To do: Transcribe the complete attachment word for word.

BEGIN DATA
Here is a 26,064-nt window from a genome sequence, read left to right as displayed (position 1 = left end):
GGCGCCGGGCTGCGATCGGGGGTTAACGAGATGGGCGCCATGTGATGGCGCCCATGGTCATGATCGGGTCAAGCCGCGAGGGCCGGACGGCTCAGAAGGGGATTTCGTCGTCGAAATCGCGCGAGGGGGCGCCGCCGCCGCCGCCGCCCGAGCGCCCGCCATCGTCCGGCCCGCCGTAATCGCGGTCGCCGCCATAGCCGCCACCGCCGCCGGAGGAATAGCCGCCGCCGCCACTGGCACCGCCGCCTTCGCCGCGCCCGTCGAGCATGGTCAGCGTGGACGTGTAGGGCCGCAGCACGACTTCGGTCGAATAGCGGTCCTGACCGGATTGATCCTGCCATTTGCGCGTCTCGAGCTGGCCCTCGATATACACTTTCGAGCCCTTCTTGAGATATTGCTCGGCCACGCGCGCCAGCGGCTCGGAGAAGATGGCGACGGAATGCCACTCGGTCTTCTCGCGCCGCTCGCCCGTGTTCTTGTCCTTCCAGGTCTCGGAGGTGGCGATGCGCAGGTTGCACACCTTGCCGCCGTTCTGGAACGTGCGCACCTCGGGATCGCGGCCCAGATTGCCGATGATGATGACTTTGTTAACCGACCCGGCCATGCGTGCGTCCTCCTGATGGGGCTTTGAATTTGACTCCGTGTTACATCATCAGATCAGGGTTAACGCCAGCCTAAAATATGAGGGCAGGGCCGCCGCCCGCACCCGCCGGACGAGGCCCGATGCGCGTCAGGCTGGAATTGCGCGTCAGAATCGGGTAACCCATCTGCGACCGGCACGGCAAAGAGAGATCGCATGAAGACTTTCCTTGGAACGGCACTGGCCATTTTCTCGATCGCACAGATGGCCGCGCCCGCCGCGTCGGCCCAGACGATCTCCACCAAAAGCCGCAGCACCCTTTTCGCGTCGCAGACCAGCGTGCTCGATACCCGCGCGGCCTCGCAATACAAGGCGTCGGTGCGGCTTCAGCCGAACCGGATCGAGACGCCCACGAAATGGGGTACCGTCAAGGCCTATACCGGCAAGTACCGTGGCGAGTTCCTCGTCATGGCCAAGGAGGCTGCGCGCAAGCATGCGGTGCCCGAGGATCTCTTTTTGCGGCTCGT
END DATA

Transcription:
Here is a 26,064-nt window from a genome sequence, read left to right as displayed (position 1 = left end):
GGCGCCGGGCTGCGATCGGGGGTTAACGAGATGGGCGCCATGTGATGGCGCCCATGGTCATGATCGGGTCAAGCCGCGAGGGCCGGACGGCTCAGAAGGGGATTTCGTCGTCGAAATCGCGCGAGGGGGCGCCGCCGCCGCCGCCGCCCGAGCGCCCGCCATCGTCCGGCCCGCCGTAATCGCGGTCGCCGCCATAGCCGCCACCGCCGCCGGAGGAATAGCCGCCGCCGCCACTGGCACCGCCGCCTTCGCCGCGCCCGTCGAGCATGGTCAGCGTGGACGTGTAGGGCCGCAGCACGACTTCGGTCGAATAGCGGTCCTGACCGGATTGATCCTGCCATTTGCGCGTCTCGAGCTGGCCCTCGATATACACTTTCGAGCCCTTCTTGAGATATTGCTCGGCCACGCGCGCCAGCGGCTCGGAGAAGATGGCGACGGAATGCCACTCGGTCTTCTCGCGCCGCTCGCCCGTGTTCTTGTCCTTCCAGGTCTCGGAGGTGGCGATGCGCAGGTTGCACACCTTGCCGCCGTTCTGGAACGTGCGCACCTCGGGATCGCGGCCCAGATTGCCGATGATGATGACTTTGTTAACCGACCCGGCCATGCGTGCGTCCTCCTGATGGGGCTTTGAATTTGACTCCGTGTTACATCATCAGATCAGGGTTAACGCCAGCCTAAAATATGAGGGCAGGGCCGCCGCCCGCACCCGCCGGACGAGGCCCGATGCGCGTCAGGCTGGAATTGCGCGTCAGAATCGGGTAACCCATCTGCGACCGGCACGGCAAAGAGAGATCGCATGAAGACTTTCCTTGGAACGGCACTGGCCATTTTCTCGATCGCACAGATGGCCGCGCCCGCCGCGTCGGCCCAGACGATCTCCACCAAAAGCCGCAGCACCCTTTTCGCGTCGCAGACCAGCGTGCTCGATACCCGCGCGGCCTCGCAATACAAGGCGTCGGTGCGGCTTCAGCCGAACCGGATCGAGACGCCCACGAAATGGGGTACCGTCAAGGCCTATACCGGCAAGTACCGTGGCGAGTTCCTCGTCATGGCCAAGGAGGCTGCGCGCAAGCATGCGGTGCCCGAGGATCTCTTTTTGCGGCTCGT